I have never tried to hide my suspicion of the World Economic Forum. Indeed, I have been so bold as to suggest that they are bogged down in a worldview that is “reckless, if not downright delusional.” Thus, I really did not know what to make of their latest exercise in rank ordering countries in terms of competitiveness in the digital economy, whose results were reported last night on the BBC News Web site. Certainly, the top ten “winners” in this “contest” did not particularly surprise me:
- United States
- South Korea
No, it was the part of the BBC report that discussed how the ordering was determined that got to me:
The report, which covers 138 economies, looks at three areas.
They are the general business, regulatory and infrastructure environment for ICT [information and communications technologies]; the readiness of the three key stakeholder sectors - individuals, businesses and governments - to use and benefit from ICT; and the actual usage of available ICT.
To be both frank and blunt, do those criteria really mean anything; and, if so, just what do they mean to whom? Presumably the “infrastructure environment” would come down to how much bandwidth is available to how much of the population; but how do you evaluate the “regulatory environment?” Is it evaluated in terms of favoring economic growth, even when such favor may conflict with quality of life for some (many?) sectors of the population? Does it address conscientious vigilance in protecting all three “stakeholder sectors” from the many forms of pathological behavior that are enabled by network technology? In the face of current debates over net neutrality, does it evaluate “readiness” in terms of affordability or just some vague assessment of “public attitude?”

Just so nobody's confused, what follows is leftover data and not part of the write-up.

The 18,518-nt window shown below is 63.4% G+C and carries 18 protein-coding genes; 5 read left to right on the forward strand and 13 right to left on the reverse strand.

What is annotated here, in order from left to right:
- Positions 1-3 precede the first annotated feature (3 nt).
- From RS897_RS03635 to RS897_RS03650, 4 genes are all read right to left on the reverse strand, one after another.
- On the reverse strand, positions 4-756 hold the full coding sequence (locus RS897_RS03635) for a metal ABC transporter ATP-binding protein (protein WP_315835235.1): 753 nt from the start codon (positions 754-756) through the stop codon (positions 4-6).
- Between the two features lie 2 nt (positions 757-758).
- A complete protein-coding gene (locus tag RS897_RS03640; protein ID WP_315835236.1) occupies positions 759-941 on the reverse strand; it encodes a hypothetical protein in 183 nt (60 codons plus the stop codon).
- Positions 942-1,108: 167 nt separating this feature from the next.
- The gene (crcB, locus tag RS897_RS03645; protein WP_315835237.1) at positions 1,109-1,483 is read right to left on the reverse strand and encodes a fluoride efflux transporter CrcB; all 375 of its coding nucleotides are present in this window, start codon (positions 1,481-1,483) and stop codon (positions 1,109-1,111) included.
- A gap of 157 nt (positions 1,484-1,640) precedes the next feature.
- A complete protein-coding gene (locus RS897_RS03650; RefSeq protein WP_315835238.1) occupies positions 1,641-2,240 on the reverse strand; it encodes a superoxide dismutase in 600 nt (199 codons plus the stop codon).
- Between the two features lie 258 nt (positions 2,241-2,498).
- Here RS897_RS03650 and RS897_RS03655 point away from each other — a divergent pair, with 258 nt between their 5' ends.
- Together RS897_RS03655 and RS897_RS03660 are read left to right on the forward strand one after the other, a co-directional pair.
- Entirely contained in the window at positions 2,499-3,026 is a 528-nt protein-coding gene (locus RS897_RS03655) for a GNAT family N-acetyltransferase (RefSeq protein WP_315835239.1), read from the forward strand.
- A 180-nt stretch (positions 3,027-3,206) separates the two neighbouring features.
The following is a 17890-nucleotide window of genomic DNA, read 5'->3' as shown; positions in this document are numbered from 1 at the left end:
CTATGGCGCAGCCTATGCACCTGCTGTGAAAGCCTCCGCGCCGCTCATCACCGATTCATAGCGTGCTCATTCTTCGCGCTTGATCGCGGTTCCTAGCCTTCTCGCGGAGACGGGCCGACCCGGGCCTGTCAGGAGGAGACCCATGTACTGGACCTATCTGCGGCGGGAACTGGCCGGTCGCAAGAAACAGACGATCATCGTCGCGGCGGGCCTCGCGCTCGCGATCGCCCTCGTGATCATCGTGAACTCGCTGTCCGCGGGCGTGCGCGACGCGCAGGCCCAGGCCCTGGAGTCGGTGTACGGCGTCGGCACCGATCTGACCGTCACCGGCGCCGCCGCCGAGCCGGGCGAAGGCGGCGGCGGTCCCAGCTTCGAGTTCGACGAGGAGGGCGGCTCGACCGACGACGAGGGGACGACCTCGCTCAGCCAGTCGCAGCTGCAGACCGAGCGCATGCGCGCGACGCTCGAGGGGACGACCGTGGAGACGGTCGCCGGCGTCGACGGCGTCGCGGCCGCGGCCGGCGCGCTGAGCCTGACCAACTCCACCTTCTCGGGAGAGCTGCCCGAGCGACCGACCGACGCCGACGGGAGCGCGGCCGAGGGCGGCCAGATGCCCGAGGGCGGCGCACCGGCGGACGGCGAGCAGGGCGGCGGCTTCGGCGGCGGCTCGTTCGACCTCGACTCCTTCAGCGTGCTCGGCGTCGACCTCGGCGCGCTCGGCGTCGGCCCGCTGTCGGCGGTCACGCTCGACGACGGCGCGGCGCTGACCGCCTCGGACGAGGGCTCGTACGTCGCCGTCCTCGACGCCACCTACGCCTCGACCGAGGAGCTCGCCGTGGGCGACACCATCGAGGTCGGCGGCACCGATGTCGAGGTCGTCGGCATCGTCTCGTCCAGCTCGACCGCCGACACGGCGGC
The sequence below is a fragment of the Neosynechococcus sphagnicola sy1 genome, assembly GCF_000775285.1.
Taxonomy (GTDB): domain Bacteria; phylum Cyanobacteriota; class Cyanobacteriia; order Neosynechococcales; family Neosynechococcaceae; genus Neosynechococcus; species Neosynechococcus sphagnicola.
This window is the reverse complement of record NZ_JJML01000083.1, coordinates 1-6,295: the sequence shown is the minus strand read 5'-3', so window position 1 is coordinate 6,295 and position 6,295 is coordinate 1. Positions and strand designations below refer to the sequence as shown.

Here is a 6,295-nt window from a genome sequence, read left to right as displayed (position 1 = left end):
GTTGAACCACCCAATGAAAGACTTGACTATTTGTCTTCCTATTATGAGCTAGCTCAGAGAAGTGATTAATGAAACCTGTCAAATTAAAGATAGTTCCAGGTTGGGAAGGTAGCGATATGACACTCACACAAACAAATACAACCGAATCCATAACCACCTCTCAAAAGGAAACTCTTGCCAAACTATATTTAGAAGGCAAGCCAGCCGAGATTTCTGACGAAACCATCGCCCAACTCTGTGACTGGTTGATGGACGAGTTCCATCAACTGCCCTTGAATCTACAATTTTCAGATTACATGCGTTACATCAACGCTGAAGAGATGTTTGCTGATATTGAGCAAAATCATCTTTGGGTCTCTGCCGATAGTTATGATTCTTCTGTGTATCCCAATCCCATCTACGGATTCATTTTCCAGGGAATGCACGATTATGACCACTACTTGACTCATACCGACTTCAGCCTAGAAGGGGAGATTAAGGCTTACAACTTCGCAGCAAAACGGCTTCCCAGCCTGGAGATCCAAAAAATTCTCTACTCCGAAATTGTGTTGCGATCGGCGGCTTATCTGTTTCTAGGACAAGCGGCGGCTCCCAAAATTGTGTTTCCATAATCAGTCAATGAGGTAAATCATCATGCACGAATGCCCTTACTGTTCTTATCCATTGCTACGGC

In other words have we any good reason to believe that these results are based on anything other than junk data?